let raycastAnchor = AnchorEntity(raycastResult: result)

    realityKitModel.generateCollisionShapes(recursive: true)
    realityKitModel.transform = transformation


    return true

Note that this operation doesn’t always succeed, because, behind the scenes, RealityKit may not have figured out surfaces, planes, and objects in the real world. We suspect that if you were using the new iPhone or iPad, the detailed depth information provided by the LiDAR Scanner would really help out.

And there you have it! We found a new object in the camera feed, used RealityKit to find its 3D location, and anchored our Reality Composer model to it.

Our model isn’t robust enough to handle complex patterns surrounding the book very well, so when I picked it up and got more detail registering it worked.
On a plain background, it worked right away!
Example of the 3D model disappearing after getting 5 meters away from the anchor.

One thing we noticed is that objects lose their relevance once you get far enough away from them, especially if you’re on a walk and the placed object might be behind a building or out of sight. Reality Composer surprisingly doesn’t provide a trigger to remove an object when it gets a certain distance away, so we had to hook up that logic ourselves. Check out the demo above to see how well it works.

func session(_ session: ARSession, didUpdate frame: ARFrame) {
 // Remove the model from the scene if it has been placed and is over 5 meters away.
    let scene = view?.scene,
    let anchor = scene.anchors.first
      let cameraPosition =
      let anchorPosition = anchor.transform.matrix.columns.3

      let cameraToAnchor = cameraPosition - anchorPosition
      let distance = length(cameraToAnchor)

      if distance > 5 {
        print("Removing model.")
        parent.scanningState = .scanning


Next week, we'll share our final installment in the Manhole Monster series: exploring building out a basic user interface using Swift UI and exploring the challenges around accessibility in augmented reality.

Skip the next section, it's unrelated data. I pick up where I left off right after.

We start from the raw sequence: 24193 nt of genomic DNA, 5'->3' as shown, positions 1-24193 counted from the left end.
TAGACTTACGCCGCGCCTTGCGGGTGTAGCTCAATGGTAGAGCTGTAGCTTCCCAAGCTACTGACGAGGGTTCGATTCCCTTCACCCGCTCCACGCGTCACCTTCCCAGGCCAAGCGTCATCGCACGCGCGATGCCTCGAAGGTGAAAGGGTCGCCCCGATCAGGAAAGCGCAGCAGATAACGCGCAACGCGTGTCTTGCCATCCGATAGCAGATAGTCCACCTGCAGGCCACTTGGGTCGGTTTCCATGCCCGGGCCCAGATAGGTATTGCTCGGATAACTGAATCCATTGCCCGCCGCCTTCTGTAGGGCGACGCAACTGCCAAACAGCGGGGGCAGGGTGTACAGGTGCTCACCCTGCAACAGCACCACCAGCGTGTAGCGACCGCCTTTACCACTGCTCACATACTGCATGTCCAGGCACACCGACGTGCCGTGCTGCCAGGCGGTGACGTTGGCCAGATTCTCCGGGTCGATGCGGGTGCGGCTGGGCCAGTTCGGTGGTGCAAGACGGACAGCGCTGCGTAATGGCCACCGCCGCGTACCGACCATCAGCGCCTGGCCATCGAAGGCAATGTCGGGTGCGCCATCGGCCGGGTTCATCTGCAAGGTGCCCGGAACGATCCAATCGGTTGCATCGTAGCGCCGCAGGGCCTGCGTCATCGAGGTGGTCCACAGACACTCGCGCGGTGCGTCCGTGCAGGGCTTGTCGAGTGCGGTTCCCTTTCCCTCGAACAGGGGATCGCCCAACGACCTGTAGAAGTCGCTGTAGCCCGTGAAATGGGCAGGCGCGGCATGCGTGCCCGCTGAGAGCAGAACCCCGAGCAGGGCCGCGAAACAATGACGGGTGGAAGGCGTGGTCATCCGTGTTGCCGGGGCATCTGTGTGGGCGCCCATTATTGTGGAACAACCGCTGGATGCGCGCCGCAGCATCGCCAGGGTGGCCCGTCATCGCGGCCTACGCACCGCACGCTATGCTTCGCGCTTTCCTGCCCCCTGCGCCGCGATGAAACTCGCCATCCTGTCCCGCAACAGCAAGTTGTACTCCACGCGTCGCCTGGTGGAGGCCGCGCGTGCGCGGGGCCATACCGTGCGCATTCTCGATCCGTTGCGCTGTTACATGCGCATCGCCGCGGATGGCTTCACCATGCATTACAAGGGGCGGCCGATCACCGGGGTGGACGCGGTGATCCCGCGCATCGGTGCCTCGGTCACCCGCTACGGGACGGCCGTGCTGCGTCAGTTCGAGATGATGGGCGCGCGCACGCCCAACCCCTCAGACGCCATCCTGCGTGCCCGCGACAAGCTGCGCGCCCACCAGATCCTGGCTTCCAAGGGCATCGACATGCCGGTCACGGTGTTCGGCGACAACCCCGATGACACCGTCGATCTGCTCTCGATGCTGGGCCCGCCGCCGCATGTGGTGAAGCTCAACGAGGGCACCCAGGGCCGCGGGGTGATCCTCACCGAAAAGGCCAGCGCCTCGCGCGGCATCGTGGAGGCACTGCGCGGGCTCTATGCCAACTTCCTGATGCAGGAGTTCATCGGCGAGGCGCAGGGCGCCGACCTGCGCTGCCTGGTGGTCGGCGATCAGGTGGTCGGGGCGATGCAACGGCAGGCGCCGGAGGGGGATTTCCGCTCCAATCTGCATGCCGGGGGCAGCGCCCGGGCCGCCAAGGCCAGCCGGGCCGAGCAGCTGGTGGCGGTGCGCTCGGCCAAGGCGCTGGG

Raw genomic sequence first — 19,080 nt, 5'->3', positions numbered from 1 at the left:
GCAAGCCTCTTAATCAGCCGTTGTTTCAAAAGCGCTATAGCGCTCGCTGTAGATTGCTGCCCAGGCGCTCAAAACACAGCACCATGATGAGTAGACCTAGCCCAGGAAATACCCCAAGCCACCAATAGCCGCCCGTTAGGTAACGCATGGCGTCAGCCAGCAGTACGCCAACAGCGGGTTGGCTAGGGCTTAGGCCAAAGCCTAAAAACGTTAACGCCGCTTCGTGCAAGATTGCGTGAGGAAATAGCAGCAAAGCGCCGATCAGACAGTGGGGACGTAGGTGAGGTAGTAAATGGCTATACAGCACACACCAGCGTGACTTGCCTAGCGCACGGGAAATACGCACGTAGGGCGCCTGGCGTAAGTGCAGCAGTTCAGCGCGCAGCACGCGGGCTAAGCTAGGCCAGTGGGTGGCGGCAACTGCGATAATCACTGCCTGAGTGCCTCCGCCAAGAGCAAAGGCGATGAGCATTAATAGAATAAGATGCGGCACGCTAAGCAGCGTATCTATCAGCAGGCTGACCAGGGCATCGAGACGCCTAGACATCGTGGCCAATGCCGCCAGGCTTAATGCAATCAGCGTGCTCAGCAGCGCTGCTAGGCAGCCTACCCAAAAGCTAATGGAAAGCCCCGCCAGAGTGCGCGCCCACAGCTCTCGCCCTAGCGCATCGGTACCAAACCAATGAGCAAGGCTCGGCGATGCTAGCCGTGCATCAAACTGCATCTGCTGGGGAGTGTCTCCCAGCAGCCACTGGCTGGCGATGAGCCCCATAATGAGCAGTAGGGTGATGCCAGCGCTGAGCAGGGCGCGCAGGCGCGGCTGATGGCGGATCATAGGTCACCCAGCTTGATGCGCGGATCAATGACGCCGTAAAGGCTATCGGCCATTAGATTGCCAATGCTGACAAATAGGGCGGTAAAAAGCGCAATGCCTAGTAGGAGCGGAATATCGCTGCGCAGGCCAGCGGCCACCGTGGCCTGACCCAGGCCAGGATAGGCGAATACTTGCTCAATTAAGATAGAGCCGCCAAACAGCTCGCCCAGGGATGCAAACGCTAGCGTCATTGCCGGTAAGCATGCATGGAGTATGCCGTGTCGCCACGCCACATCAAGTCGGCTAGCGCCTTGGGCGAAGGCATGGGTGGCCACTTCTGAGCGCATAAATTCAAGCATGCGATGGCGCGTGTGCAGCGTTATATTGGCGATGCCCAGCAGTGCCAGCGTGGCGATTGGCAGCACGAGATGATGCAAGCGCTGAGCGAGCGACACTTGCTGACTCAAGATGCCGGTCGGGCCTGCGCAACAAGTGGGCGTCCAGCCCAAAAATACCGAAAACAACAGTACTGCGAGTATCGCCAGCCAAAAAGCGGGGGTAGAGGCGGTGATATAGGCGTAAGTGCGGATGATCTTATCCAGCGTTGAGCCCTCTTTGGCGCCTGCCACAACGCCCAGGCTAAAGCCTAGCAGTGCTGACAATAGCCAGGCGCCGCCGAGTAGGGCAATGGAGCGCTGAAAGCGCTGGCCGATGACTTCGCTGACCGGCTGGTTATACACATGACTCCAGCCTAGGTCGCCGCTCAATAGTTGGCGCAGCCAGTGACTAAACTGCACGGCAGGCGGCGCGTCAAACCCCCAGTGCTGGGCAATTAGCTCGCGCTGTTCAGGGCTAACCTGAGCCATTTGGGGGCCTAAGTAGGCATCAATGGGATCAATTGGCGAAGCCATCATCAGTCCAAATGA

David Sklenar (he/him)

Senior Developer

David is a software developer with over 10 years of experience. He’s spent most of that time developing iOS apps (most recently at Nike) and has used technology to solve problems in poetry publishing, medieval architectural history, cardiac health, and digital storytelling. More recently, he’s become interested in machine learning and its applications and implementation. He most enjoys the collaborative and social nature of software development and the endless opportunities for learning.

Lemon Garrett (they/them/she/her)

Developer, Substantial

A bit of a renaissance person, Lemon spent eight years as a traditional artist before eventually transitioning into a career as a software engineer, and found their way to Substantial in October 2019. As a full-stack developer, Lemon is a steadfast accessibility advocate and a zealous promoter of diversifying the tech industry in pursuit of creating and maintaining a more inclusive, supportive environment. Passionate about leveraging their knowledge in order to help make web and mobile apps universally accessible, Lemon is constantly seeking new, straightforward ways to integrate accessibility best practices into their teams’ workflows and approach to development.

Let’s build a better future, together.